• No Action Clauses, once again, played a central role in an “uptiering” challenge case. The court here found that the dissenting lenders had standing to challenge the transactions, despite amended language to the 2018 Credit Agreement that would have required administrative agent authorization and the posting of a cash indemnity bond to cover the fees and costs of any litigation challenge. This holding is similar to holdings in other cases such as TriMark, which found an amended no action clause entered into in connection with the challenged transaction as not being a bar to minority lenders bringing suit.
  • Similar to the most recent decision in Serta, the court also refused to dismiss claims for the breach of the implied covenant of good faith and fair dealing, despite the company’s contention that the existence of a written contract barred such claims. In so doing, the court looked to the company’s lack of a response to dissenting lenders’ outreaches regarding capital needs, alongside the covenant stripping and No-Action Clause amendments, to find that the complaint sufficiently showed that the defendants acted in concert, in secret, and in bad faith to disadvantage non-participating lenders.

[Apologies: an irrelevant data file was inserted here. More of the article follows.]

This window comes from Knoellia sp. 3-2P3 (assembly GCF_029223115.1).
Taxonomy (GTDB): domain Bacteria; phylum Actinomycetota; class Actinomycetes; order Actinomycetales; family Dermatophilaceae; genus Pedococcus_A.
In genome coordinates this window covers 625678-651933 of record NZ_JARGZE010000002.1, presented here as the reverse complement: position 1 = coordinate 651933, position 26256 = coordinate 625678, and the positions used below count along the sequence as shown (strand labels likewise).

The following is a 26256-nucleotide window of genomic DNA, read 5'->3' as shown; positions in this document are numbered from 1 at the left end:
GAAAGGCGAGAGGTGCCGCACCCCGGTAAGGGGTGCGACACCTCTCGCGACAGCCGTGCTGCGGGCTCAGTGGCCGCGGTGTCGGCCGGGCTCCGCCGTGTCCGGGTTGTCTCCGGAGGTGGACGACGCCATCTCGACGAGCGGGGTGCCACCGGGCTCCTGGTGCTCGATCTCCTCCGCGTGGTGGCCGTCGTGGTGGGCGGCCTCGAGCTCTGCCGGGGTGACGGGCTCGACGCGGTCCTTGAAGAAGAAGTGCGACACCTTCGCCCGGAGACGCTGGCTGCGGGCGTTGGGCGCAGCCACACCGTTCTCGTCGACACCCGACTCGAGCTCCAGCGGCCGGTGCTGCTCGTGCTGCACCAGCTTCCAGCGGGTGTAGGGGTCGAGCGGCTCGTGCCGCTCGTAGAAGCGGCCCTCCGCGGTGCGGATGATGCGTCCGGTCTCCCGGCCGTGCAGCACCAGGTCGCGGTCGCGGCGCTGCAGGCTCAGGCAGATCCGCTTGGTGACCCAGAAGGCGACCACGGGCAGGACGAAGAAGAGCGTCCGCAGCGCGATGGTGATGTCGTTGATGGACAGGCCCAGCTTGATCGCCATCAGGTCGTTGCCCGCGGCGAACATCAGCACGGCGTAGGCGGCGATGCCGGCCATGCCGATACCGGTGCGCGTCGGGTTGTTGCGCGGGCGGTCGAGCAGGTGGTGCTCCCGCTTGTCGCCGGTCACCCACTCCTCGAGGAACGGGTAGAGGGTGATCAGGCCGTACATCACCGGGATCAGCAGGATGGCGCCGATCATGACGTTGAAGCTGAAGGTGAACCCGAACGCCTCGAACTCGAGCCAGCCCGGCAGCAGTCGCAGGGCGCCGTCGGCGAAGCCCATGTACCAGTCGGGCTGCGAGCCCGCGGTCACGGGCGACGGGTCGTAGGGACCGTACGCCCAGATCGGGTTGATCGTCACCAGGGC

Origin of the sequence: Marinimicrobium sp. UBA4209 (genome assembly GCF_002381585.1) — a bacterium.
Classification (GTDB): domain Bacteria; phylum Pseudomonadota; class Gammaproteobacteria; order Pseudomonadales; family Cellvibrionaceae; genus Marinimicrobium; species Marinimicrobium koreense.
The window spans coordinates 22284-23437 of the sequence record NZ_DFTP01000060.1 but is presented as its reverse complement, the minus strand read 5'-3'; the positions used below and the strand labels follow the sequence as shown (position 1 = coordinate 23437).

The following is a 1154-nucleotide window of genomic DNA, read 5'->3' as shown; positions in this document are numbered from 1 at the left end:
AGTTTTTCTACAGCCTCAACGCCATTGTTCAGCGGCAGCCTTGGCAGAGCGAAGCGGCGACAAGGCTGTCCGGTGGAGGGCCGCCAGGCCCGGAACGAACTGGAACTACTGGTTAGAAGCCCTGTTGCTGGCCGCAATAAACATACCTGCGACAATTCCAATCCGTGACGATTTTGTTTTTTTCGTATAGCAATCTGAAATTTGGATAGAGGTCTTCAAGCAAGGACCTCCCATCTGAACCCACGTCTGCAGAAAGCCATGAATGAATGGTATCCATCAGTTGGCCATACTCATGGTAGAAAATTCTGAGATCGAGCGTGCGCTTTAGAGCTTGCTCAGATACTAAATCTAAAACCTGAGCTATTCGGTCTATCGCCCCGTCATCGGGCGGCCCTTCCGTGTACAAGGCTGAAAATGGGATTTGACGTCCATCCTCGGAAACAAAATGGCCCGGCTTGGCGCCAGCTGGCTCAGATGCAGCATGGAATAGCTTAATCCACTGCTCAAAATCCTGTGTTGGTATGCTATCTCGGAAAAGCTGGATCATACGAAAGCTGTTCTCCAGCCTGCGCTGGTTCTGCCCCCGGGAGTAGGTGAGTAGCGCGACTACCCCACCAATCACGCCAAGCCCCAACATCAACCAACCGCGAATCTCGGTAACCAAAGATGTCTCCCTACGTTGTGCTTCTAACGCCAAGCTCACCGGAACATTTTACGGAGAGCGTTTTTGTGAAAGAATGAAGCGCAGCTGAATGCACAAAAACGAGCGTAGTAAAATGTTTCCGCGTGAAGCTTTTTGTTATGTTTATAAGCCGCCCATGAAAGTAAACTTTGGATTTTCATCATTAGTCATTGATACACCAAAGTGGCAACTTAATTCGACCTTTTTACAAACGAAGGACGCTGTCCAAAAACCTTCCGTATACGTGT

• Tortious interference claims can be hard to win. As the only claim that did not survive the motion to dismiss stage, the “economic interest” defense proved too strong for an ultimate equity holder that was using its expertise and relationships to help the business grow. The court dismissed such claim, finding that the equity holder/lender would have needed to be committing acts that were fraudulent, malicious, or illegal to override the defense of “economic interest,” and no showing was made to that effect.

Special thanks to Josh Friedman, Senior Client Value & BD Lawyer, for co-authoring this publication.